In fact trade unions are apprehensive that even if there are complaints of violation of safety norms by workers, even then labour inspectors might not inspect the offending factories – since now inspection of factories can only be done through random draw of lots. In any case, centralized controlling of inspections violates the International Labour Organization’s (ILO) labour inspection convention 81 (1947) – to which India is a signatory. This is because according to Article 12 of the labour inspection convention 81, labour inspectors are empowered inter alia, “to enter by day any premises which they may have reasonable cause to believe to be liable to inspection; and to carry out any examination, test or enquiry which they may consider necessary in order to satisfy themselves that the legal provisions are being strictly observed” (emphasis mine). The new stipulation, by regulating inspectors’ visit to establishments curbs the freedom of inspectors to visit any enterprise, thus violating the provisions of ILO convention.

Moreover, the above move is expected to bring down annual labour inspections (currently 3 lakhs; see, 17 October 2014, The Indian Express) very sharply. But cutting down on labour inspections will adversely impact industrial safety, in a country where the culture of adhering to industry safety standards is already abysmal. It does not need mentioning that the workers will be at the receiving end of such deteriorating industrial safety norms. Moreover, this is introduced at a time when there is clear evidence to show that inspection standards in establishments relating to labour and industrial regulations have declined drastically. In the last two decades especially there has been serious under reporting of accidents – only fatal accidents are reported, since they are difficult to conceal, whereas non-fatal accidents go unreported (06 November 2014, The Hindu). This is reflected in the secular rise in share of fatal injuries in total injuries (Figure: 1).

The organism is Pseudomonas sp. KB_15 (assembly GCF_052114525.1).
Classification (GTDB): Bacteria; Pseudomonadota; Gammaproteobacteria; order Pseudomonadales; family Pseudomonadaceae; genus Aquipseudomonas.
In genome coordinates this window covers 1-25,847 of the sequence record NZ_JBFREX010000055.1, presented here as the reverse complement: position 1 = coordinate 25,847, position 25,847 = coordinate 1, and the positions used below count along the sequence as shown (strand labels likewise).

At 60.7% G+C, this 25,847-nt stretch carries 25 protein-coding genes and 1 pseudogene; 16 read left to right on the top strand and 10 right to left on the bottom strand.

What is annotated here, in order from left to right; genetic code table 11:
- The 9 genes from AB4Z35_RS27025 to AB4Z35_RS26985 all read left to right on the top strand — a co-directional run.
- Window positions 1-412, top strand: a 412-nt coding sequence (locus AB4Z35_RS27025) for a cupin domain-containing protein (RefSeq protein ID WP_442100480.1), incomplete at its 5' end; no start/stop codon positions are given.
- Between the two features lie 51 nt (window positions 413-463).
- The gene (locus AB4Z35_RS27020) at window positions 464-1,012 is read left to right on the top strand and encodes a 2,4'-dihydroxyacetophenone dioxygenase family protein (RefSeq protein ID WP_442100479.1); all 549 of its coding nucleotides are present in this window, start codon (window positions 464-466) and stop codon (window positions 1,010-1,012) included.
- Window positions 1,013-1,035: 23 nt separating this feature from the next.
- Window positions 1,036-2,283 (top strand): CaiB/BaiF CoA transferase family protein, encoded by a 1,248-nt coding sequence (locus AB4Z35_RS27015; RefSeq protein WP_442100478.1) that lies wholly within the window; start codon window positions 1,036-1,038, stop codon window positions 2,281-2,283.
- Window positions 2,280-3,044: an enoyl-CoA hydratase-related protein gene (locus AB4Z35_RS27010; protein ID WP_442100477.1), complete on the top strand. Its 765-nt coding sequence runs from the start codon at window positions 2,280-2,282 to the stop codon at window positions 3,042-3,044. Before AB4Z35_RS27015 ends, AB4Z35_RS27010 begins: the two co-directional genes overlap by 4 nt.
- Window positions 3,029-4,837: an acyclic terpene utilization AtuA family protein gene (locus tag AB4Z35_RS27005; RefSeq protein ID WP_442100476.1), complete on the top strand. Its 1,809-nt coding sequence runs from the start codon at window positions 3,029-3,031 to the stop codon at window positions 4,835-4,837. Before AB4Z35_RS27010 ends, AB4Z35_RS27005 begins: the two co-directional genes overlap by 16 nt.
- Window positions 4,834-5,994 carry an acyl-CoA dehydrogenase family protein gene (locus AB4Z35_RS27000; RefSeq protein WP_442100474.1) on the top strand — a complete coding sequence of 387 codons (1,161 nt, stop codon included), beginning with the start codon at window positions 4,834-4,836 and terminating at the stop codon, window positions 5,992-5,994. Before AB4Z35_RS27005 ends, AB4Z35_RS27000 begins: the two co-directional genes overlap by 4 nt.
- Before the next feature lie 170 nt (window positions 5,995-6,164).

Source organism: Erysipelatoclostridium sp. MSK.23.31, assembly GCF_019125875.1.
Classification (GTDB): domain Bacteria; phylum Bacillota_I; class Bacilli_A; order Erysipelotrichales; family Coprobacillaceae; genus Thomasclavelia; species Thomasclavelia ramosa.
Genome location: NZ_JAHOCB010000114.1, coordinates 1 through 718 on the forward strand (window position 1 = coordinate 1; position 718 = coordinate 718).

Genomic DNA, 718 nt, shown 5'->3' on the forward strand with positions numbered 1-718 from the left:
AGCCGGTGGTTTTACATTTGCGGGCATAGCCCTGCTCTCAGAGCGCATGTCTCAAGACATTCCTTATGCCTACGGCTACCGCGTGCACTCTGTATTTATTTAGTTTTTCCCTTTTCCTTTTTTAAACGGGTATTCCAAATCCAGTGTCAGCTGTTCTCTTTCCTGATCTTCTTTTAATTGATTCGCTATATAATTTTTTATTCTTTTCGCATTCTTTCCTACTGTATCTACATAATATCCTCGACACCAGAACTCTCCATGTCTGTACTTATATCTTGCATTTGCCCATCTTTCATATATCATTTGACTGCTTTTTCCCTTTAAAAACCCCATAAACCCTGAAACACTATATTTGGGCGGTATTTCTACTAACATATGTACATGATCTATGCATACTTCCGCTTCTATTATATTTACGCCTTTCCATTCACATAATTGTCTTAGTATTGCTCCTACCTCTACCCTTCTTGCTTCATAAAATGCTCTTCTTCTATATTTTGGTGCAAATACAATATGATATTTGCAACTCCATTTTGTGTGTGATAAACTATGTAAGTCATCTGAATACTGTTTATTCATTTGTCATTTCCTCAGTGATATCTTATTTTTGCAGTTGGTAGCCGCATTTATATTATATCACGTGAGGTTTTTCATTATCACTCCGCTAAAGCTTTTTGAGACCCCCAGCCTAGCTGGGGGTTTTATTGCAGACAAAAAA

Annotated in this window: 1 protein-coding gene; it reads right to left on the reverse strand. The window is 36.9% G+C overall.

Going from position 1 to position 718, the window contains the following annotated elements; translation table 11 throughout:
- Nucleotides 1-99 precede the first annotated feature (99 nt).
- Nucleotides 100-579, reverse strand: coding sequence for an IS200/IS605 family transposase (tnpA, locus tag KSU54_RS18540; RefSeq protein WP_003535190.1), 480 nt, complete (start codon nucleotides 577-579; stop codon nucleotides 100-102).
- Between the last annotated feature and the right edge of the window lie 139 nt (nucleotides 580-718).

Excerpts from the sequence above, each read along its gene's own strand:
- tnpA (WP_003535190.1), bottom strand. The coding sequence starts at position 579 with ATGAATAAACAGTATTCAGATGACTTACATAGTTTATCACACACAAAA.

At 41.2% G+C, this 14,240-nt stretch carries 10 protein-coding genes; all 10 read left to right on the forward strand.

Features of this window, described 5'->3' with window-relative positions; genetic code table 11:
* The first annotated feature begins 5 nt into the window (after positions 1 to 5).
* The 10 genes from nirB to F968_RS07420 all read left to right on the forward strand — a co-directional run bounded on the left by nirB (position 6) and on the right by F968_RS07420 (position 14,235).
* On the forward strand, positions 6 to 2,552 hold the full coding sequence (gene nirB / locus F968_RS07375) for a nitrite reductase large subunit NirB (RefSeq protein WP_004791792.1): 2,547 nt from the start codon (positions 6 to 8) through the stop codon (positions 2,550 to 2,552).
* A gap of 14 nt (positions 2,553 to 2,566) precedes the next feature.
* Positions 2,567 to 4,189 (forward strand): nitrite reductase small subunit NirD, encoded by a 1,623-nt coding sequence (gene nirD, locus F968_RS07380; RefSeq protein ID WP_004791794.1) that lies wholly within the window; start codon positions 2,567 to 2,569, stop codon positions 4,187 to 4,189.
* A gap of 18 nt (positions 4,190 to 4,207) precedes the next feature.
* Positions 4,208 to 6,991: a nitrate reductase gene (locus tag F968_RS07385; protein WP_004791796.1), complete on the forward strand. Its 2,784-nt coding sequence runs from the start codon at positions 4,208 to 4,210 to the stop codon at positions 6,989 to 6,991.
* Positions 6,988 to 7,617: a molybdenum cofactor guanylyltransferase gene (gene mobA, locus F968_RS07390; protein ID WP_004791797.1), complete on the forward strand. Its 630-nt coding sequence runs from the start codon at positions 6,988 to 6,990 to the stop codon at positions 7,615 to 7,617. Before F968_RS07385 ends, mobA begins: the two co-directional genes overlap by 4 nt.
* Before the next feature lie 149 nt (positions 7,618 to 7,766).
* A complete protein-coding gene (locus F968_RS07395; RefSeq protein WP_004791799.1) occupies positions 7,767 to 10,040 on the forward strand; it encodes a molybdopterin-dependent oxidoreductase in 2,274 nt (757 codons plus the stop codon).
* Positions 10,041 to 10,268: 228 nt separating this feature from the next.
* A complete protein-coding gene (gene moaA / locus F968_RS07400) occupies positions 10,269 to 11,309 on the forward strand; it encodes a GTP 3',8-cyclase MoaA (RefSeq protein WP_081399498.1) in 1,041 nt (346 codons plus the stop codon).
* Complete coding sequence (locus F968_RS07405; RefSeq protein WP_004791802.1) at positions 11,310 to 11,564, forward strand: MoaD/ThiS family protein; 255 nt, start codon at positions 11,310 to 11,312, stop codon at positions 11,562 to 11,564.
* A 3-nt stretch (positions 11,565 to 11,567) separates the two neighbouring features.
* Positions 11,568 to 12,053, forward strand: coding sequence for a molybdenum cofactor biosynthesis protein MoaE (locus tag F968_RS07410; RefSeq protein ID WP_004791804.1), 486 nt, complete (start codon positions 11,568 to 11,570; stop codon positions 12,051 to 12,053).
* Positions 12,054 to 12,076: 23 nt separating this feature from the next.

anamitrafig1

Figure: 1
Source: Indian Labour Yearbook, various issues

It is easy to see that these policy changes are detrimental to labour rights. The rest of the article is devoted to evaluating the possible implications of the recently changed labour laws in Rajasthan. We chose Rajasthan for discussion since this is the first state to change the labour laws and so far is the only case in point.

Recent labour law changes in Rajasthan

The subject of labour being in the concurrent list, the BJP government in Rajasthan led by Ms. Vasundhara Raje recently proposed amendments to three key labour legislations namely, the Contract Labour (Regulation and Abolition) Act (CLRA), 1970; the Factories Act, 1948 and the Industrial Disputes Act (IDA), 1947. Her cabinet approved these amendment bills. The proposals then went for Centre’s approval and faced no hurdle – as the BJP in its election manifesto promised to amend the labour laws. Finally, it went to the President seeking his approval and acquired so – thereby turning them into law (see 8 November 2014, Business Standard). These changes are supposed to set off a domino effect as other states are likely to follow suit [According to the media reports the states of Haryana and Madhya Pradesh are already moving along these lines]. This would in effect decentralize the Indian labour market, with 29 states each vying to offer the most lucrative labour regime to attract industries.